“You’ve missed a few sessions, Eve.” Dr. Woodrow glanced up at me, and I noted the slight disapproval.

“Sorry about that. I am a busy woman.” I’m not used to feeling guilty about having to work. However, not only do I have to worry about Dr. Woodrow’s disappointment, but Adam has also been hounding me about missing appointments. Damn it.

“Have you been able to paint?”


“No.” I can’t help the sheepish grimace. “I’m not avoiding this. I want to paint. But I do have galleries to fill and run.”


Dr. Woodrow scribbled a few notes in her ever present leather bound notebook, then focused on me again. Her face gentled, and I find myself apprehensive about where we’re about to go. That apprehension is justified when I hear the question.

“Would you like to talk about the day you found you mother?”

I fought back the bile that is my automatic reaction when I think about that day. My head screams NO!, but if I’m ever going to get past whatever it is blocking my creativity I’m going to have to go through all of this shit. Man, Adam and Lainey better be glad I love them so much.

“What about it?”

“What do you remember about that day?”

“Coming home and finding my mother dead,” I answer flatly.

Dr. Woodrow sighed quietly. “Eve. In order for this to work, you’re going to have to let go of the attitude. I realize you use it as a defense mechanism, but it has no place here.” In a display of unusual affection, Dr. Woodrow leaned forward and touched my hand briefly. “There’s nothing to be afraid of in here.”

I take a deep breath, closing my eyes and feeling completely raw as I think back to that day.

“What do I remember about that day?” I repeat. “I remember my life coming to an abrupt end. I remember losing the one person in this world that loved me.” Tears brimmed, but just like that day, they don’t fall.

Dr. Woodrow looked at me sympathetically, writing a couple of notes before continuing.

“You knew right away that it wasn’t suicide, didn’t you?”

“Yes.” There were no doubts, even in my fourteen year old mind, that my father killed my mother. No doubts that the “suicide note” was forced. Momma would never have left me with Tony if she had a choice. Never.

“You were the one that brought your father to justice?”

I felt the gun in my hands, the struggle to gain control, the squeeze of the trigger and the warmth of blood flowing through my fingers. His and mine. Yes, I brought him to justice. But I know that’s not what she is talking about.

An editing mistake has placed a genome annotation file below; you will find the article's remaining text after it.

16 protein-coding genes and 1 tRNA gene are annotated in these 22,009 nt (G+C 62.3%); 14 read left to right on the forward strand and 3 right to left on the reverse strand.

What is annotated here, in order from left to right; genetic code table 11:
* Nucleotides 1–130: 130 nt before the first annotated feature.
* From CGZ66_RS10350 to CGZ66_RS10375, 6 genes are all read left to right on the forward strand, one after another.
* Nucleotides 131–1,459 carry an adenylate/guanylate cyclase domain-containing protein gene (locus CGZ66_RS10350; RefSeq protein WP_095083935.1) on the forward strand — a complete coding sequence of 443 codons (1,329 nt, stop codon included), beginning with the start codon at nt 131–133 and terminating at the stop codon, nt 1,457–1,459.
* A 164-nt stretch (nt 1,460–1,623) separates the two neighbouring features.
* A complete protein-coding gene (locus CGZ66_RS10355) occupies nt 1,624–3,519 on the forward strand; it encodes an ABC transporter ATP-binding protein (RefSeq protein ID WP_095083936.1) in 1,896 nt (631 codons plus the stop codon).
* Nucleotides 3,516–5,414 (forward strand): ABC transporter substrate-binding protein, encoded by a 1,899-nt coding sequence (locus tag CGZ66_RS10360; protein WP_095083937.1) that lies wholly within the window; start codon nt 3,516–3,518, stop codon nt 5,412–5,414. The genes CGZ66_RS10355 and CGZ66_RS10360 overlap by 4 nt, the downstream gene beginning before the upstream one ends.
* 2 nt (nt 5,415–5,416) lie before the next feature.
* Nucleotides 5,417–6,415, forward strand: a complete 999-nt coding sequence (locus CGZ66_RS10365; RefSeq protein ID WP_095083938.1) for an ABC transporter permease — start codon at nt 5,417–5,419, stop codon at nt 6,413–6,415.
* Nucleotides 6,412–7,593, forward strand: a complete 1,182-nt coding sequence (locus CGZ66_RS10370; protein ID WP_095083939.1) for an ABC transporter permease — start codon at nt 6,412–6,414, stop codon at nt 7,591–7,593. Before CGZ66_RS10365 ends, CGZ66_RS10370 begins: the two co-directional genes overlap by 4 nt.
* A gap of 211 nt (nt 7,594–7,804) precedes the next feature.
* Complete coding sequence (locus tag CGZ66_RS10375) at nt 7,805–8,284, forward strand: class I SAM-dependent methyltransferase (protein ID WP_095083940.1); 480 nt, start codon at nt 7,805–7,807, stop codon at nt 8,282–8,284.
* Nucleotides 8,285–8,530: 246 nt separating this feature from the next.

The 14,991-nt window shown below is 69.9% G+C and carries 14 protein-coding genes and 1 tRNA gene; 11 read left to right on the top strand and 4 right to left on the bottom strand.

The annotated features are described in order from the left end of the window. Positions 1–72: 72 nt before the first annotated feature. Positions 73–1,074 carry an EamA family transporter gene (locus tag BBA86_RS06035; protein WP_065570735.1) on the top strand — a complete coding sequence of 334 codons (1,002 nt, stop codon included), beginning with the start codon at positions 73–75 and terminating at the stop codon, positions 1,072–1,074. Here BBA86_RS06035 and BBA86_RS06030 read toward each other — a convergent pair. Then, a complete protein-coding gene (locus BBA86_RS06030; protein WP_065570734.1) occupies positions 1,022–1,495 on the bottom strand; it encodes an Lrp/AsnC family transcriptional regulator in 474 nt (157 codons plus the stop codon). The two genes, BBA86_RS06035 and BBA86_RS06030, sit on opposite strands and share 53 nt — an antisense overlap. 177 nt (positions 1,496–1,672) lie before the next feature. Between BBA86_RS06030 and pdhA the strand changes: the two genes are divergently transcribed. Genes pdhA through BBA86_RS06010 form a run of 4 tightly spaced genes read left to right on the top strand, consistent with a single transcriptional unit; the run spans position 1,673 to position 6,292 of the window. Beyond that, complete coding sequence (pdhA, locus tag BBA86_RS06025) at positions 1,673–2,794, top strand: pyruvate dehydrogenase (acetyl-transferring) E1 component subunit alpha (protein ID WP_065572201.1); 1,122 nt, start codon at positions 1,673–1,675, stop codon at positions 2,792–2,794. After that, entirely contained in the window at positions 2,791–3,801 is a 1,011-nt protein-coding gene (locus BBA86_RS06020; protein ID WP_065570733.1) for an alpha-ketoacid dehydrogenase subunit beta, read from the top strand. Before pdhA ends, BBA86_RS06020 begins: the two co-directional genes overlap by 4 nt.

“I turned him in, yes.”

“How did you feel about that?”

“Like I was too late.”

Dr. Woodrow looked up sharply. “You didn’t feel as though you got revenge?”

“My mother was dead. Tony was alive. Even in jail he was able to make my life hell. He killed my soul that day. So, no, I didn’t feel vengeful. I just felt . . . late.”

“Did that change after Tony died?”

“From my hands, you mean?” I ask, the huskiness of my voice making it almost unrecognizable even to me.

“Well, since you brought that up, did you feel remorse for Tony’s death?”


There was no surprise in Dr. Woodrow’s eyes, just understanding. With a slight nod of the head, she makes a couple of notes.

“Okay.” Dr. Woodrow glances at my hands, and I grip them tightly together to try and stop the shaking. “I think that’s enough for today. Next session, we’ll talk about what happened after you ran away from the authorities.”

Fantastic, I think sarcastically, something to look forward to. My only hope for getting through today and my next session is knowing that Adam and our baby girl, Bella, are at home waiting for me. That, and the fact that Lainey is picking me up from here. On shaky legs, I stand, smoothing my black skirt free of wrinkles.

“You should have wine for these sessions, Doctor.” I give her a wry grin. “Or perhaps some brandy.”

Dr. Woodrow chuckled. “I’ll keep that in mind. Eve.” Her voice stopped me as my hand reached for the door. “For what it’s worth, I think your lack of remorse for your father’s death is natural. You were defending yourself and someone you love dearly. You did for Lainey what you felt you couldn’t do for your mother. You weren’t too late.”

I felt the faint flush creep up my neck, and a lightness settle over me that I haven’t felt in years. Maybe ever.

“Thank you.”